State legislators deal Harrah’s Casino winning hand

Live table games at Harrah’s Cherokee Casino cleared its final hurdle this week with passage in the N.C. House of Representatives.

Both the Governor and N.C. Senate had already given live table games their blessing, and only lacked approval from the House.

As of press time Tuesday, the exact break down of the final vote in the House was not known, but it did indeed pass. A preliminary vote in the House last week came out 66 in favor and 49 against.

Harrah’s Casino is limited to video-based gambling only. Adding live table games like roulette and poker would attract a new clientele of player, in turn mean more money and jobs flowing through the entire region, according to the Eastern Band of Cherokee Indians.

The tribe has been lobbying for live table games for years, making its final passage this week a significant milestone. Live table games at Harrah’s could be seen by year’s end.

N.C. Rep. Ray Rapp, D-Mars Hill, tried to introduce a last minute amendment that would curtail the possible reach of live table games. Rapp, who philosophically is opposed to gambling, voted against the bill. In particular, he was disturbed by the prospect of the Eastern Band launching new casino operations, also with live table games and Vegas-style gambling.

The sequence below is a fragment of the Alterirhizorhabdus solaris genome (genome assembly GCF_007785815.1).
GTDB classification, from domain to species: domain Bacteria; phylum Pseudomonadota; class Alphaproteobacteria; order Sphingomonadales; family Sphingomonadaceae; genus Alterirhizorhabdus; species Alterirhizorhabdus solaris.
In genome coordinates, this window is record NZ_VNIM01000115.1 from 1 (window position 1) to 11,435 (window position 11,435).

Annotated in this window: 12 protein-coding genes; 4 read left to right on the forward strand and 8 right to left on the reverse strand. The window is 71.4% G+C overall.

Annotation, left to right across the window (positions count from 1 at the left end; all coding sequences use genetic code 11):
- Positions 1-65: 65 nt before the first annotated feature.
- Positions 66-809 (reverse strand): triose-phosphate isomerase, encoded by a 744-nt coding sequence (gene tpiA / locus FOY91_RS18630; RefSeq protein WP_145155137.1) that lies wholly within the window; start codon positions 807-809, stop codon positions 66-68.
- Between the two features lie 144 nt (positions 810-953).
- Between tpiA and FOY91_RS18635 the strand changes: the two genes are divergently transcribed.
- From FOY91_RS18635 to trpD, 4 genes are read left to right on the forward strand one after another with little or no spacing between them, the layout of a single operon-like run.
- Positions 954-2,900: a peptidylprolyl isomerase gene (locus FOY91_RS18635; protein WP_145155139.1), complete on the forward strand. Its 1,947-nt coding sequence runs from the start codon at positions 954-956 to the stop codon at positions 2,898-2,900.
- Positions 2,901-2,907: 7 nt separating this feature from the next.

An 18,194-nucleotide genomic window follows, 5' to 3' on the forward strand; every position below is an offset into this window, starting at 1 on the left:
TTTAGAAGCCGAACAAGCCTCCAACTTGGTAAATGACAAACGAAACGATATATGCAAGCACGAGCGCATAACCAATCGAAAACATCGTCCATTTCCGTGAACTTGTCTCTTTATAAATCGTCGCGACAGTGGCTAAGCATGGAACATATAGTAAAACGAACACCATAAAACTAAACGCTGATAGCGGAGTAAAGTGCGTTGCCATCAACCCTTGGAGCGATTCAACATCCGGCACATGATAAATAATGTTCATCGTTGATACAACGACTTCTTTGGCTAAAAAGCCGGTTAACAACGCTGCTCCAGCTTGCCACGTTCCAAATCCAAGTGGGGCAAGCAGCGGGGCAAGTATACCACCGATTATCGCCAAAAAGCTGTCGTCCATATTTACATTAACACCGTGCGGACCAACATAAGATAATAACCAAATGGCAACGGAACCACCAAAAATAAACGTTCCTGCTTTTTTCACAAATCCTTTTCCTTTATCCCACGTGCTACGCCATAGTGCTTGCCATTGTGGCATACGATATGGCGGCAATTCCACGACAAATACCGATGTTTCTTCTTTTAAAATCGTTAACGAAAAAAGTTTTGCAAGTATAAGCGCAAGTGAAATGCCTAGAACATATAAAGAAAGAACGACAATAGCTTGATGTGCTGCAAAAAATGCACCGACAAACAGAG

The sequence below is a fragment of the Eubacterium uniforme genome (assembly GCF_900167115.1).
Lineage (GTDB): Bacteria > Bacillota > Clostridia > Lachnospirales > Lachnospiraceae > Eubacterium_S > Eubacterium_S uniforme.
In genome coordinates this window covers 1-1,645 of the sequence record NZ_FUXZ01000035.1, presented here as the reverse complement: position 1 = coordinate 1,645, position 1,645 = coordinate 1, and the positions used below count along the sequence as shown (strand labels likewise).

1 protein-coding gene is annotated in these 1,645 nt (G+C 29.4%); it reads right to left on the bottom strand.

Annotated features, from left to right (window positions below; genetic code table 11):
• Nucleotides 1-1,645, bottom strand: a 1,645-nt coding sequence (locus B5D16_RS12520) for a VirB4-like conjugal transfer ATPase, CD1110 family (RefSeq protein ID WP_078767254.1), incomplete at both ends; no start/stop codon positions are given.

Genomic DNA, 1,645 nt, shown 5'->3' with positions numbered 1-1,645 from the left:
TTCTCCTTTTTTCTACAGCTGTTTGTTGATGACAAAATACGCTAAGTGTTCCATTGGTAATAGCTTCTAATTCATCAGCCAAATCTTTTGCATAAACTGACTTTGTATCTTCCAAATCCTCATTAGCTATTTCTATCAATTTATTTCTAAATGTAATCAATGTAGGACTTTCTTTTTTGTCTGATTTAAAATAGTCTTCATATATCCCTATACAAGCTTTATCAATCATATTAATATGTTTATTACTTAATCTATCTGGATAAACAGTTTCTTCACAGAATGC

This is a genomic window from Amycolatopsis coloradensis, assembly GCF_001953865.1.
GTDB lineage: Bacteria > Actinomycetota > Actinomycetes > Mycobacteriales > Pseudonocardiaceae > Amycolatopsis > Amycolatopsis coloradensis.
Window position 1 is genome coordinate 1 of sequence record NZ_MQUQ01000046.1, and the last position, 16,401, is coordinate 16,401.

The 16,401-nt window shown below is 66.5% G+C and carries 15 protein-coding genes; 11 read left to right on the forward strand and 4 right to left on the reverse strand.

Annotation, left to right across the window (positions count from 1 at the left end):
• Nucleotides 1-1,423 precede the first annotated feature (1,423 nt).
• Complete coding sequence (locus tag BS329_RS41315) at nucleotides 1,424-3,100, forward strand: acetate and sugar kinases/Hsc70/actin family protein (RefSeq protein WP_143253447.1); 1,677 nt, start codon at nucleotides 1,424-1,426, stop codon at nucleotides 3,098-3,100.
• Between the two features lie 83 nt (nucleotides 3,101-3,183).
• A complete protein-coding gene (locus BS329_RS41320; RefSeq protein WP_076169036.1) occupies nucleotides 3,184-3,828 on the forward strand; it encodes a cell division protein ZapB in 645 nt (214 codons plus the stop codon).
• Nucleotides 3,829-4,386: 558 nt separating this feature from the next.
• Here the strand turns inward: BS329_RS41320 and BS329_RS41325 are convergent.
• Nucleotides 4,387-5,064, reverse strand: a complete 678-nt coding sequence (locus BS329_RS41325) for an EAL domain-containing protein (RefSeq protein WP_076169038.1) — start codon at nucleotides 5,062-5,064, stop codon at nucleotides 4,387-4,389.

Initially, Cherokee would have been permitted to expand to up to four additional new sites. To improve the chances of passage as it headed for a House vote, it was already reduced once to no more than two additional sites. Rapp’s amendment to curtail it further and limit the live table games to only the existing casino failed.

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